May 2, 2022

Encouraging Clinical Trial Results for Alkeus’ Stargardt Disease Treatment

Eye On the Cure Research News

The company is also conducting a Phase 3 clinical trial of the emerging therapy for geographic atrophy.

Get updates on Eye On the Cure Research News

Alkeus Pharmaceuticals reported that its emerging treatment for Stargardt disease slowed the growth of retinal atrophy – i.e., the area of damage to the retina – by approximately 30 percent per year for patients in its Phase 2 TEASE clinical trial at seven clinical research centers in the US. Results from the clinical trial were reported by Hendrik Scholl, MD, PhD, a clinical researcher from the Institute of Molecular and Clinical Ophthalmology Basel, at the 2022 meeting of the Association for Research in Vision and Ophthalmology (ARVO) held in Denver, May 1–5.

Stargardt disease is the leading cause of inherited macular degeneration, affecting about 30,000 people in the US. The condition is often diagnosed in children and young adults and leads to significant central vision loss.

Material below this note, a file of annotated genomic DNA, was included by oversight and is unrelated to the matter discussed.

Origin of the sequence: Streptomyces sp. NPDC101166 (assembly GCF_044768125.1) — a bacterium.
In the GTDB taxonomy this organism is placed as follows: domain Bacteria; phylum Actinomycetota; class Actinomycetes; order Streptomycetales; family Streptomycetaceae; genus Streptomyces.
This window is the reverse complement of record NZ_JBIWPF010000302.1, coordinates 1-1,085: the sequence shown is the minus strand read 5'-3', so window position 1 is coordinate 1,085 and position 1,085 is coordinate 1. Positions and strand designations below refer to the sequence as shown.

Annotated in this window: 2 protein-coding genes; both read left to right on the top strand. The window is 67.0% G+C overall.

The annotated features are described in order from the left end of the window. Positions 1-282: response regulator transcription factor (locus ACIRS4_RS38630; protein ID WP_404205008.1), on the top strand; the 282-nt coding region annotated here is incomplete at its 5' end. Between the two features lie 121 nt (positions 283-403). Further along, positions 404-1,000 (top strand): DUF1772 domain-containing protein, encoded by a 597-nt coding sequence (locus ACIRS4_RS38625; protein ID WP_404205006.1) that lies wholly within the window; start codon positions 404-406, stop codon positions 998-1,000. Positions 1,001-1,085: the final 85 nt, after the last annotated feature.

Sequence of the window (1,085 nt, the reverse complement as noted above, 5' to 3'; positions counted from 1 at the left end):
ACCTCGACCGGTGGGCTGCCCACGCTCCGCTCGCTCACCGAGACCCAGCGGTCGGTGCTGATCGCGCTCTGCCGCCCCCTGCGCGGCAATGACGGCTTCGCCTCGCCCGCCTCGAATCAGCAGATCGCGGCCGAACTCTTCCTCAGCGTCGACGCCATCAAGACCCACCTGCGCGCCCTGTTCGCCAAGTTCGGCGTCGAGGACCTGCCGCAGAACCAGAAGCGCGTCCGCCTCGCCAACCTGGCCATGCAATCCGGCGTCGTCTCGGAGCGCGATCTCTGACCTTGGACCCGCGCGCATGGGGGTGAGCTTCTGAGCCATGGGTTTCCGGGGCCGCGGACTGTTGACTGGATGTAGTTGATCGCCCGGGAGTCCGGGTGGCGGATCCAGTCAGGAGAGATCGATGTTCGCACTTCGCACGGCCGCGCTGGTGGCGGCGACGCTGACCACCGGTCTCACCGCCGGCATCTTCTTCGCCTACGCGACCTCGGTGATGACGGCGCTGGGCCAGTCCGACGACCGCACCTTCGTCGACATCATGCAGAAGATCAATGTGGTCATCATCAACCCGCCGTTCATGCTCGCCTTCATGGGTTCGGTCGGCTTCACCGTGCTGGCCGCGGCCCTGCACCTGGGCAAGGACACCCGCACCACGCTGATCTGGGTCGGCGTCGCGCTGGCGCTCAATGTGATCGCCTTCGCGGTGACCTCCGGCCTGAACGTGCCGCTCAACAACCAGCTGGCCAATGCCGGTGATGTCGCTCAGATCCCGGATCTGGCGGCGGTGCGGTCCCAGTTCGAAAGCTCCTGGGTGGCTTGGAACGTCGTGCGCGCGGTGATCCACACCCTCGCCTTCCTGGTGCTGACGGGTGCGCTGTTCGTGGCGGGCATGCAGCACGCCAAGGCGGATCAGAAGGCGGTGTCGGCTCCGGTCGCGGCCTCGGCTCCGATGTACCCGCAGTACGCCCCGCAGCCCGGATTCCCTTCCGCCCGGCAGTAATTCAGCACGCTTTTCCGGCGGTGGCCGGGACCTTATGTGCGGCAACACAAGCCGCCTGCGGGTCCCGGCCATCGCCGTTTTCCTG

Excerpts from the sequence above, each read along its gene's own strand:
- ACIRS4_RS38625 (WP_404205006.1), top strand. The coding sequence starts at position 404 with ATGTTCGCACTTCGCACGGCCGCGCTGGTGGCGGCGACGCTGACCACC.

The hallmark of Stargardt disease is the accumulation of waste products known as lipofuscin due to the defective processing of vitamin A in the retina. The waste products accumulate in the retinal pigment epithelium (RPE), a single layer of cells which provides critical support for photoreceptors, the cells that make vision possible. When the RPE becomes dysfunctional and degenerates due to lipofuscin accumulation, photoreceptors and central vision are lost.

Known as ALK-001, Alkeus’ emerging, oral therapy is a modified form of vitamin A, which, when metabolized in the retina, results in much less lipofuscin accumulation. Scientists developed ALK-001 by replacing hydrogen atoms in vitamin A with deuterium. Known as deuterated vitamin A, it "burns cleaner" than the natural form. Deuterium is a safe, naturally occurring, non-radioactive form of hydrogen which is present in the human body.

Alkeus continues to enroll Stargardt disease patients throughout the US. Patients as young as 8 years old can potentially participate. To learn more about enrolling in the trial, visit the listing or contact Gabrielle DeBartolomeo at

Alkeus’ clinical trial of ALK-001 for geographic atrophy, the advanced form of dry AMD, is fully enrolled. The company plans to report results for the GA trial in the second half of 2023.